WHEN I WENT TO TEHRAN in August 1979, Ayatollah Khalkhalli, the hanging judge of the revolution, was a star. The Islamic Revolutionary Court in Shariati Street was sitting almost round the clock, as Ali had said. People were being killed all the time in Evin Prison and trucks were taking away the bodies through the blue gates at night.SOURCE: Beyond Belief: Islamic Excursions Among the Converted Peoples (Vintage, 1998), pp. 200-201
There was nothing secretive or abashed about this killing. Some revolutionary official was keeping count, and regularly in the Tehran Times there was an update. In the beginning the counting was to show how clement the revolution was; later, when the killing became too much, the counting stopped. In those early days official photographs were taken of people before they were killed and after they were killed--killed and, as it were, filed away, naked on the sliding mortuary slab, in the giant filing cabinet of the morgue. These pictures were on sale in the streets.
Ayatollah Khalkhalli, the ruler of the Islamic Revolutionary Court, was open to the press. He was giving many boastful interviews. I went with an interpreter to see him in Qom. It was Ramadan, the fasting month; and Qom was where the ayatollah had temporarily retired to fast and pray. It was August and very hot in the desert. When we got to Qom we had to wait for more than five hours until the ayatollah had finished his prayers and broken his fast. This was at nine in the evening. We found him then sitting on the floor of the verandah of his modest house, at the center of a little court also sitting on the floor: his guards, some Iranian admirers, and a respectful, formally dressed African couple (the man in a light gray suit, the woman in a chiffon-like, sari-like garment) who were visiting.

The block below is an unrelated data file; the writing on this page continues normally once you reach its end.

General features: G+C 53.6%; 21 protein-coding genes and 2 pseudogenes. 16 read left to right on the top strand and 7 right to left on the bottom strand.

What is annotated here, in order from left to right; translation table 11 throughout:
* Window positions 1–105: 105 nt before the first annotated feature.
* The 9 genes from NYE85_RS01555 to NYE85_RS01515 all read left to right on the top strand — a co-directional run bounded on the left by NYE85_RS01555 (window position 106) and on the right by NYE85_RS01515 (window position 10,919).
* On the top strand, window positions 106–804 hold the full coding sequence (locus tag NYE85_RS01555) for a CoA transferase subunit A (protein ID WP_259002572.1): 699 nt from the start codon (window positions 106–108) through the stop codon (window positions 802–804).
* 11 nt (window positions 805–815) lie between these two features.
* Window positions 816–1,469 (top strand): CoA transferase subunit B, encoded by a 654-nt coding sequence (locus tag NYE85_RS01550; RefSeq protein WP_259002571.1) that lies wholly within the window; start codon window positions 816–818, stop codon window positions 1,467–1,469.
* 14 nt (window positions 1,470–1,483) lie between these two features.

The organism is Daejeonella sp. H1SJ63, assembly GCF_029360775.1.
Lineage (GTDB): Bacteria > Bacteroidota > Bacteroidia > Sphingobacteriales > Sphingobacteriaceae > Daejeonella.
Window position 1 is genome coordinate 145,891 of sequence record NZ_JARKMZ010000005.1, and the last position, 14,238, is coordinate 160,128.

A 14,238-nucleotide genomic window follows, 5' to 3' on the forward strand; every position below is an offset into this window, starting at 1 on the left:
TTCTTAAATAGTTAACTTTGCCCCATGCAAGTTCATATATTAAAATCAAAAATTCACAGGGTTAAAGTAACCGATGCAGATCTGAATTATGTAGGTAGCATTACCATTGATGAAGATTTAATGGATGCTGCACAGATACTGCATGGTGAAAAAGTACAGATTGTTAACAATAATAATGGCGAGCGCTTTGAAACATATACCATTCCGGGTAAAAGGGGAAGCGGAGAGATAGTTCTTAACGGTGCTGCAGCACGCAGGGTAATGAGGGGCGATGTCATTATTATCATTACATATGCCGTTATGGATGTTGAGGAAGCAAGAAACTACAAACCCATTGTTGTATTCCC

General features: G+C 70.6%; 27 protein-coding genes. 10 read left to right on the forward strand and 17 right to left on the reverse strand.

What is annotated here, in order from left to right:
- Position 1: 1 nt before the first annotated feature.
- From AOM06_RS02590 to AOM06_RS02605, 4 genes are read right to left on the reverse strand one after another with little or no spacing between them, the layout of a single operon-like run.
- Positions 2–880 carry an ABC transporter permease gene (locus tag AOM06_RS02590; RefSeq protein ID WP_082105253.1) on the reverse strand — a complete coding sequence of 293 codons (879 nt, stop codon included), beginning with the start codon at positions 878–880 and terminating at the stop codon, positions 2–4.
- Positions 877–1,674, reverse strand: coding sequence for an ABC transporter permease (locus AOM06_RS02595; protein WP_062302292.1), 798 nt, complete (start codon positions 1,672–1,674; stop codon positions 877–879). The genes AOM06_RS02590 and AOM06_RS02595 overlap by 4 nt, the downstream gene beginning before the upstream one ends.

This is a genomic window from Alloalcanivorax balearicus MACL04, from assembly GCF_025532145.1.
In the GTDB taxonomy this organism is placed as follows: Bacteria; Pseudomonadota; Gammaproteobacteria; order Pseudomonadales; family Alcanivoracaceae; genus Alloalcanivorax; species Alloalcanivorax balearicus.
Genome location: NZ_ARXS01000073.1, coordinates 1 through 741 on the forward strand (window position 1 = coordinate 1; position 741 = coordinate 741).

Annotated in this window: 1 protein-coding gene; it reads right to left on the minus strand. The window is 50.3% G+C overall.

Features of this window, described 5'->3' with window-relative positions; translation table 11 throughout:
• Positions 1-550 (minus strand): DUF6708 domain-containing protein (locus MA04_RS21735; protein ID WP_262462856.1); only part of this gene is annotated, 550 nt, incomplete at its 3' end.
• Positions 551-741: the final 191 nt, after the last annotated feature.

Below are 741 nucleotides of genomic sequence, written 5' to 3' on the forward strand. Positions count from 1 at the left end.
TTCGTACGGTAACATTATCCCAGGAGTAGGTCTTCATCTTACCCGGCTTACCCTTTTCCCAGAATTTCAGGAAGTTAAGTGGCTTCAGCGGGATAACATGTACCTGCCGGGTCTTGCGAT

The ayatollah was white and bald and very short, a clerical gnome, messily attired. He liked, perhaps because of his small size, to clown. His jokes were about executions, and then his court threw themselves about with laughter. He also liked--and this mannerism might have come with his hanging duties--abruptly to stop clowning and for no reason to frown and grow severe.
He was from Azerbaijan in the northwest. He said he was the son of a farmer and as a boy he had been a shepherd. So, going by what Ali had said, Khalkhalli would have been just the kind of village boy for whom, fifty years or so before, the theological schools had offered the only way out: a room, food, and a little money. But Khalkhalli had almost nothing to say about his early life. All he said, with a choking, wide-throated laugh, was that he knew how to cut off a sheep's head; and this was like another joke about executions, something for his little court. Perhaps, because he had never learned how to process or meditate on his experience, never having read widely enough or thought hard enough, his experience had simply gone by, and much of it had even been lost to him. Perhaps the thirty-five years (as he said) of theological studies in Qom had rotted his mind, pushed reality far away, given him only rules, and now with the revolution sunk him in righteousness and vanity. He was interested only in the present, his authority and reputation, and in his executioner's work.
He said, "The mullahs are going to rule now. We are going to have ten thousand years of the Islamic Republic. The Marxists are going to go on with their Lenin. We are going to go on in the way of Khomeini."
Revolution as blood and punishment, religion as blood and punishment: in Khalkhalli's mind the two ideas seemed to have become one.
And, in fact, that double idea, of blood, fitted revolutionary Iran. Behzad, my interpreter, was a communist, and the son of a communist father. Behzad was twenty-four; with all his Iranian graces, his scientific education, and his social ambitions, he had his own dream of blood. His hero was Stalin. Behzad said, "What he did in Russia we have to do in Iran. We too have to do a lot of killing. A lot."